15 IDN Server Proxy Architecture for Internationalized Domain Name Resolution 15 cannot locate the requested object. This is the most likely reason for such pages to be classed as failure. We notice that Microsoft IIS and Apache Web servers will not examine the domain name in the request header if these servers are not configured to host more than one Web site. In this case, the browser can download and display the objects on these servers. If the Web server administrators want to host more than one Web site accessed via IDNs, they must configure the IDNs into their Web servers. Microsoft IIS Web servers accept non-ascii domain names. However, some early versions of Apache do not. The administrators must patch their Apache Web servers in order to configure non-ascii domain names. For Web servers that cannot be configured with non-ascii domain names and do not have patches, the administrators can consider subscribing a URL redirection service that will redirect their IDN homepages to the homepages that are accessed via traditional domain names Application Server Errors. Among the many server scripting languages and tools for Web development, some are not safe to incorporate with IDNs. As an example, a Web page author may want to redirect an http request to another URL. When using ASP (Active Server Pages), he or she may invoke the method Response.Redirect with the target URL as an argument. However, this method invokes the function URLencode() which encodes the entire URL by substitution %hh -formatted escaped sequences for non-ascii characters [Berners-Lee et al. 1994, 1998]. If the browser does not know the IDN is thus encoded in this format, the redirection will fail. Authors who use JSP (Java Server Pages) may encounter a similar condition. JSP always considers a non- ASCII domain name as a UTF8 string. Each non-utf8-compliant part will be replaced with a three-octet binary sequence EF BF BD (in hexadecimal). 4 Authors who use ASP or JSP should develop a new procedure to redirect requests to IDN URLs. For example, they can use the refresh method that will be described in the following section. 4.3 IDN Web Hosting As we have described, Octopus can effectively provide IDN resolution. However, some problems frustrate user attempts to use IDNs in applications. For example, Web server administrators do not configure the Web servers correctly. Writing FAQ (frequent asked questions) documents for using IDNs in Web services can help Web server administrators and Web page authors understand how to deal with these problems. Another way for name holders to activate their IDN homepages is to subscribe to an IDN Web hosting service that will redirect IDN http requests to pages that are accessed via traditional domain names. All the name holder has to do is 1) subscribe to an IDN Web hosting service and 2) register the IDN associated with the IP address of the redirection server of the IDN Web hosting service. When users use the IDN to access the name holder s homepage, after looking up the IP address, the request will be sent to 4 The sequence EF BF BD (in hexadecimal) is the UTF8 representation of a Unicode character U+FFFD, which represents a replacement.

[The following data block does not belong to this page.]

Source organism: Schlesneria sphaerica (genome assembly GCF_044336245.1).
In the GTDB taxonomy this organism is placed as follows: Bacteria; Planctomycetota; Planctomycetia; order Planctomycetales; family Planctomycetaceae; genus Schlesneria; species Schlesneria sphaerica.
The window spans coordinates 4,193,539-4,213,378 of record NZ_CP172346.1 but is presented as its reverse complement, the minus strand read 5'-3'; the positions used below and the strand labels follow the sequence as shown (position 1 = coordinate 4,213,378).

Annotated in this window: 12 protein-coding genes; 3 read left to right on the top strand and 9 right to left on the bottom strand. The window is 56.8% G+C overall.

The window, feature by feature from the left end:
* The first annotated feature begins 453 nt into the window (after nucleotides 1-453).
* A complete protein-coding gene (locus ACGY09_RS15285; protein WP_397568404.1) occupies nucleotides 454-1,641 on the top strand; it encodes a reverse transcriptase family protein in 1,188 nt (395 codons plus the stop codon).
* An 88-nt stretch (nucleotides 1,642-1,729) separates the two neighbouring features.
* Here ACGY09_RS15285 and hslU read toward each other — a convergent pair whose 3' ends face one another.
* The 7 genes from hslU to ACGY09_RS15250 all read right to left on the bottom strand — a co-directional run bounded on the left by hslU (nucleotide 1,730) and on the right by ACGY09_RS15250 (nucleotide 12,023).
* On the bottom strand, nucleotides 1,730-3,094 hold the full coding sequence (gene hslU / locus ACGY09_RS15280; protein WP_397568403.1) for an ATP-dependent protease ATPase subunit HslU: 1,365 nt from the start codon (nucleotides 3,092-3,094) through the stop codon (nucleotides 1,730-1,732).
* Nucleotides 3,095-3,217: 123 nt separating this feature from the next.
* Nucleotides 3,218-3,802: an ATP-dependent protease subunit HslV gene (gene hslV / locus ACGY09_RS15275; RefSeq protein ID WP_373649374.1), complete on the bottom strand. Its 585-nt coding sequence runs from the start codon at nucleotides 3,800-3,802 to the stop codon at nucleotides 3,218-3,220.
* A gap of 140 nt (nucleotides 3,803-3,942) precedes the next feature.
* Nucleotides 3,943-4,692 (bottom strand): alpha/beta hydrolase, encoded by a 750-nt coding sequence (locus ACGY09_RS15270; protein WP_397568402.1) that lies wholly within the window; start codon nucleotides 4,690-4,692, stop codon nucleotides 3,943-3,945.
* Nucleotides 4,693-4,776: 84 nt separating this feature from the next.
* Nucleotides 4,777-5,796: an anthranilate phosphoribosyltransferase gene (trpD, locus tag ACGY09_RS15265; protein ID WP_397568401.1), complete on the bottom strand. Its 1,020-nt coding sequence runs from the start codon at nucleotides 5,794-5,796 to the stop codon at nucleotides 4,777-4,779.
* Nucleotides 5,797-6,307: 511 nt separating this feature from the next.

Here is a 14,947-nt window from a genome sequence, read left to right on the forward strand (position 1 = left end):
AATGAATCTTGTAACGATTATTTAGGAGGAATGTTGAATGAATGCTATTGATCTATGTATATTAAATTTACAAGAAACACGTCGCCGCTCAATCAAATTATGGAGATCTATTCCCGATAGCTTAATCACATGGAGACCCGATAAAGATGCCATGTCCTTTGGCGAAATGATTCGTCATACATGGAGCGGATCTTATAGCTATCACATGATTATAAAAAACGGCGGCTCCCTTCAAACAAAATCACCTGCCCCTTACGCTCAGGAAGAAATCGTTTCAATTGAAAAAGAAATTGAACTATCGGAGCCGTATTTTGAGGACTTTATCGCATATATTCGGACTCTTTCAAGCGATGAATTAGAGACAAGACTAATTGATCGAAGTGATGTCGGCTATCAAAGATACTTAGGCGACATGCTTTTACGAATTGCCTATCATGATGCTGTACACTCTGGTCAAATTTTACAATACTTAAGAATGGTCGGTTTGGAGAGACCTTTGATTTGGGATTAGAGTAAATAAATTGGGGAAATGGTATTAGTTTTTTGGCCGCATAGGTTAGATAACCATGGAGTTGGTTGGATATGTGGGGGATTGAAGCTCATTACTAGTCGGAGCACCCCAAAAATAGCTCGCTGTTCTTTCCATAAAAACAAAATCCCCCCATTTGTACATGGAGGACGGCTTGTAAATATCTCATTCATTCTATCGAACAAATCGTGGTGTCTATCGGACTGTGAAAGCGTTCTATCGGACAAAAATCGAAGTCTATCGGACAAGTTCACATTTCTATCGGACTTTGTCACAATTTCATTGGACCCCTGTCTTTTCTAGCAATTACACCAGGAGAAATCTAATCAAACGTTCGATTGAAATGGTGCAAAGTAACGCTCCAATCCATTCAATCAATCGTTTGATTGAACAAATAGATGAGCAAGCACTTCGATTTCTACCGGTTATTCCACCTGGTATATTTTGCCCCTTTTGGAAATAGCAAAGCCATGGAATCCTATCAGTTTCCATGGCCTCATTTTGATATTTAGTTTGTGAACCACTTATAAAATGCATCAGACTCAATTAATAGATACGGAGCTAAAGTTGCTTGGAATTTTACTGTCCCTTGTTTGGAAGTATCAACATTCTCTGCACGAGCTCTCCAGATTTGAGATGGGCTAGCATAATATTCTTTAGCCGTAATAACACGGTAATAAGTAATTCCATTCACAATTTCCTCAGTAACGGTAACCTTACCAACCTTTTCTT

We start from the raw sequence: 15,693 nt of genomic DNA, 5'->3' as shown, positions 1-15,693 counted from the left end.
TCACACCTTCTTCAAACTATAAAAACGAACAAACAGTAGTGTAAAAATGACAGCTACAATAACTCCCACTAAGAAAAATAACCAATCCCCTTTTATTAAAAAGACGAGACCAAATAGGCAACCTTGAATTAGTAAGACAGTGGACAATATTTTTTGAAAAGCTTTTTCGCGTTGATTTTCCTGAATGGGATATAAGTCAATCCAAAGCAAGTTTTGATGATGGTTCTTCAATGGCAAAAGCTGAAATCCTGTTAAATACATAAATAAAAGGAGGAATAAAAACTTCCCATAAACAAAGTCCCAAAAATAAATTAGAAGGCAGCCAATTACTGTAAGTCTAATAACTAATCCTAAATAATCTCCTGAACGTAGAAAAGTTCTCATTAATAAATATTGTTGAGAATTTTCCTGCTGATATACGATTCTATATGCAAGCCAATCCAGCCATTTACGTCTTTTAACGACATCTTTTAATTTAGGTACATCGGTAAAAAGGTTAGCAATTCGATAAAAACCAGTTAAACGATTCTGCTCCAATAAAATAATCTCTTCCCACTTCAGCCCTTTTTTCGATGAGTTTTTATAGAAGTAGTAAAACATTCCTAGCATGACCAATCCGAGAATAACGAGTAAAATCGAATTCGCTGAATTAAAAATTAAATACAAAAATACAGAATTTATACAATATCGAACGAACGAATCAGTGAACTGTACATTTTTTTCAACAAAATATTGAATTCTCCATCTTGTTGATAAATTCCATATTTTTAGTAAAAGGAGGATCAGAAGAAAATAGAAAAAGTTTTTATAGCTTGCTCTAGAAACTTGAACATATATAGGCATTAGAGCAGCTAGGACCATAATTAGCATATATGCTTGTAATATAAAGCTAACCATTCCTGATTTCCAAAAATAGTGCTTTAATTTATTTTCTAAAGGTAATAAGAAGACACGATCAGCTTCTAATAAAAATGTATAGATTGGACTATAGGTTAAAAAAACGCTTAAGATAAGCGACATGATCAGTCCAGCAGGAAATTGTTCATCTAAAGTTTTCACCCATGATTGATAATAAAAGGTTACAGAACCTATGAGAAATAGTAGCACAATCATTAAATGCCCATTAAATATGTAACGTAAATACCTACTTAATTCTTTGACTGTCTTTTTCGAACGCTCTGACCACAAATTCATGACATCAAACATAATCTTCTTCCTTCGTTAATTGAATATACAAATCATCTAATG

16 16 J.-W. Lin et al. Fig. 6. Redirect to the redirection server of the IDN Web hosting service. The redirection server processes the request and then redirects the request to the page specified by the name holder. IDN Web hosting service is a simpler and faster way for name holders to activate their IDN homepages. We set up a redirection server to investigate IDN Web hosting services and redirection of IDN http requests. Figure 6 depicts the scenario. The name holder registers the IDN associated with the IP address of the redirection server into Octopus, and also enters the IDN and corresponding traditional domain name of the designated page into the database of the redirection server. When browsers use the IDN to look up the IP address, Octopus will return the IP address of the redirection server. Then the browsers will open an http connection to the redirection server and send the request. The redirection server accepts the request, detects the encoding of the IDN, and searches its database for the corresponding traditional domain name of the designated Web server. Finally, the redirection server returns a redirection message to the client so the client can retrieve the resource using the traditional domain name. There are many applicable redirection techniques. The first is to return an http response with a redirection 3xx status code and the target URL found in the database. A similar technique is to refresh. For example, the tag <meta HTTP-EQUIV= refresh Content= 1; URL= > will make the browser refresh the current page to The third technique is to use frames. The returned page contains a full-size frame that is associated with the target URL. The advantage of the third technique is that the URL, and thus the IDN, in the address bar will not change. We set up a generic PC running a Linux operating system with an Apache 1.3 Web server as the redirection server in our IDN Web hosting service. The Web server is patched to accept non-ascii domain names and configured to host